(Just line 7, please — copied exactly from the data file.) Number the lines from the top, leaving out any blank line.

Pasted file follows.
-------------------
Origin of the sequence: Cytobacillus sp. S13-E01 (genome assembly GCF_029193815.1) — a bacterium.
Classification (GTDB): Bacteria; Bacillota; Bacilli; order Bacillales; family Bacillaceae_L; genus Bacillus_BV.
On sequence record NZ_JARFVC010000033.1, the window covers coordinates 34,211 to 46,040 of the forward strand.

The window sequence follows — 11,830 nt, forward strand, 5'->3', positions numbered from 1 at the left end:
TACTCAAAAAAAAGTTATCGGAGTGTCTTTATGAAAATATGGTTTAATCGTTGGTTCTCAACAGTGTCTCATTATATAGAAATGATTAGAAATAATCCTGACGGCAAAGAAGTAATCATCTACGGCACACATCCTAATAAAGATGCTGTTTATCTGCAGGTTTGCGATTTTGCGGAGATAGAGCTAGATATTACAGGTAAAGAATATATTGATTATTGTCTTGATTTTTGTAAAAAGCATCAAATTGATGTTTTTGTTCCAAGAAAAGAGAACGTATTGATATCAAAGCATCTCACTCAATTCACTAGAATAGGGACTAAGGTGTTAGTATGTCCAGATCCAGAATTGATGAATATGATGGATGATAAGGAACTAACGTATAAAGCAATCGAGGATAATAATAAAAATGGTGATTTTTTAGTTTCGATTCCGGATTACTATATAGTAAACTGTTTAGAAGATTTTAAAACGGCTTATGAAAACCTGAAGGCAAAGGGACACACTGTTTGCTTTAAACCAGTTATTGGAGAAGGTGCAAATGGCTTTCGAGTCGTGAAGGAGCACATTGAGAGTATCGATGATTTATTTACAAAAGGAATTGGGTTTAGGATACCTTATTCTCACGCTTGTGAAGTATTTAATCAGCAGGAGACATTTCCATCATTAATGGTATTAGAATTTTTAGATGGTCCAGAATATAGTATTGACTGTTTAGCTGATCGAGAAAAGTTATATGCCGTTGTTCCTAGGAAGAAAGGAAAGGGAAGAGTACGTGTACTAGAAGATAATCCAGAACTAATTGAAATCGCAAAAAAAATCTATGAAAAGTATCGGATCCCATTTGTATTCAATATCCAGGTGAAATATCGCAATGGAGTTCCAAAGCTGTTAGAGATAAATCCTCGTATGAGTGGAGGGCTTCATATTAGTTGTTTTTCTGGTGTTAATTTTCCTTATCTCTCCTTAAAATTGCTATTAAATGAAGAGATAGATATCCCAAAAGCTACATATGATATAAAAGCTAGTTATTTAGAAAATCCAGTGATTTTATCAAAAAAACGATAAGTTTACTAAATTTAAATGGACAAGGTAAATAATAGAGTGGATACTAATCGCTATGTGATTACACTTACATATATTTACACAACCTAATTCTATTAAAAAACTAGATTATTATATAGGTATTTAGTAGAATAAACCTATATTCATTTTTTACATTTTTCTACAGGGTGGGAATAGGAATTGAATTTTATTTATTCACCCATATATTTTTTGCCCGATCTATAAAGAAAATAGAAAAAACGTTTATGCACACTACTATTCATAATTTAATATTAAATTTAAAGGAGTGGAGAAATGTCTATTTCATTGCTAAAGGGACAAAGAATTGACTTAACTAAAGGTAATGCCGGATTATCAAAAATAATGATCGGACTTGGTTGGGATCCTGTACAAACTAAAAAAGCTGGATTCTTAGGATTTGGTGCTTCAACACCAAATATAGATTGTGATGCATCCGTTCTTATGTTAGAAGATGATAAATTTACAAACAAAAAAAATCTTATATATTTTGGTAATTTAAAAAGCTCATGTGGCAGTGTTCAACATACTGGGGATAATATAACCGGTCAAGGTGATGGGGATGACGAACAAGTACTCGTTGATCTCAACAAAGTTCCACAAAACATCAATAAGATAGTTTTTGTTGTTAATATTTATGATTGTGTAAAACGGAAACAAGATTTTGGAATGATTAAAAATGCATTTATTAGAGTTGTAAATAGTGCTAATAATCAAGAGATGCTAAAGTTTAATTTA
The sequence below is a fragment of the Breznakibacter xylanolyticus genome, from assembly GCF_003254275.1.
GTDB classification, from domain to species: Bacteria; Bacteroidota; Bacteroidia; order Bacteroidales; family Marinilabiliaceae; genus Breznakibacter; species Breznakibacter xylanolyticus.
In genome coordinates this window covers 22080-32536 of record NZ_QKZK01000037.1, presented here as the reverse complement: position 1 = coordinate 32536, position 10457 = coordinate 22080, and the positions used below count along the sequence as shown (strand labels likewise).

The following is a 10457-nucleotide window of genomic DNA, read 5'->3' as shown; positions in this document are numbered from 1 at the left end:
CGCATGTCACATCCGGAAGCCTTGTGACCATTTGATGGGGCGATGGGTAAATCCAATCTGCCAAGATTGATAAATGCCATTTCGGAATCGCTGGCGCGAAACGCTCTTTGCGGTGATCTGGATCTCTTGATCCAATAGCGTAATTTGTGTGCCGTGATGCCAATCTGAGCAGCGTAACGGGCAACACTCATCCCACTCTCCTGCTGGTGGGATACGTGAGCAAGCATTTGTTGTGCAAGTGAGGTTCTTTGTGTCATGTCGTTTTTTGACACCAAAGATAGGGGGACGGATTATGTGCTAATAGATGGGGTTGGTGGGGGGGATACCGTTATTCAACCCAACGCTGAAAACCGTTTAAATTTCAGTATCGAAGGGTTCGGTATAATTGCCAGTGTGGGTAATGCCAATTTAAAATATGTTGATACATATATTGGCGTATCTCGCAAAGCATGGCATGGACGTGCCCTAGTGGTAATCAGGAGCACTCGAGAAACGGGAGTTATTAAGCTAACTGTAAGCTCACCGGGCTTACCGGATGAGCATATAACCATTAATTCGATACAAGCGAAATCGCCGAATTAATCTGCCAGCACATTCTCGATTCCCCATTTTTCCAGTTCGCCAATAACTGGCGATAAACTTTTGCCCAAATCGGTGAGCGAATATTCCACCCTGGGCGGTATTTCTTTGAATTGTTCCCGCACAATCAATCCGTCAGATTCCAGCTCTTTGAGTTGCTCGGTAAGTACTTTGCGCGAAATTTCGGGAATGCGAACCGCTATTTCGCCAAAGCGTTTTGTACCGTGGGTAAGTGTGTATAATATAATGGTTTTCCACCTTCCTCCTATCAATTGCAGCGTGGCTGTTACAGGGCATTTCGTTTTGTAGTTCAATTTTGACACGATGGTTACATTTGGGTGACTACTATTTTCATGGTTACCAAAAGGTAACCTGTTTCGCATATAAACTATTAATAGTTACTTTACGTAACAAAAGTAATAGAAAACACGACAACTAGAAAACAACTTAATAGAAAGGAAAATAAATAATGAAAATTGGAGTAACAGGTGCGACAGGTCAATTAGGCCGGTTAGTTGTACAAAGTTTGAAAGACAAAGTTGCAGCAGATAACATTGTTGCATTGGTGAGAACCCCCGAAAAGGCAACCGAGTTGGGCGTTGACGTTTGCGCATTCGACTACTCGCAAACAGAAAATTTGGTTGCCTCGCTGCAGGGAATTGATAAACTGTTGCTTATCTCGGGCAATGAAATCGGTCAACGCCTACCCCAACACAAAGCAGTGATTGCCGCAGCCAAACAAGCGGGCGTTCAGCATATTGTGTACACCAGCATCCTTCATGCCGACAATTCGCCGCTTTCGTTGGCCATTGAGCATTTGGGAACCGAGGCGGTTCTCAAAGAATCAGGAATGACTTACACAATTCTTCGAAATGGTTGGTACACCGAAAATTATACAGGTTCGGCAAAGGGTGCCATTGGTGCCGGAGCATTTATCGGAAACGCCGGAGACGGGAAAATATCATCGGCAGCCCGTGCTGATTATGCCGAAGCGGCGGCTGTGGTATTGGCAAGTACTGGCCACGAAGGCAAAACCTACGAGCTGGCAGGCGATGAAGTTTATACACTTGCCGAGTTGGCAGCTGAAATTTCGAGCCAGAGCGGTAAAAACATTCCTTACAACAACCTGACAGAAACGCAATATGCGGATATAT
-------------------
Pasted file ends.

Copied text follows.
GTDB classification, from domain to species: Bacteria; Bacteroidota; Bacteroidia; order Bacteroidales; family Marinilabiliaceae; genus Breznakibacter; species Breznakibacter xylanolyticus.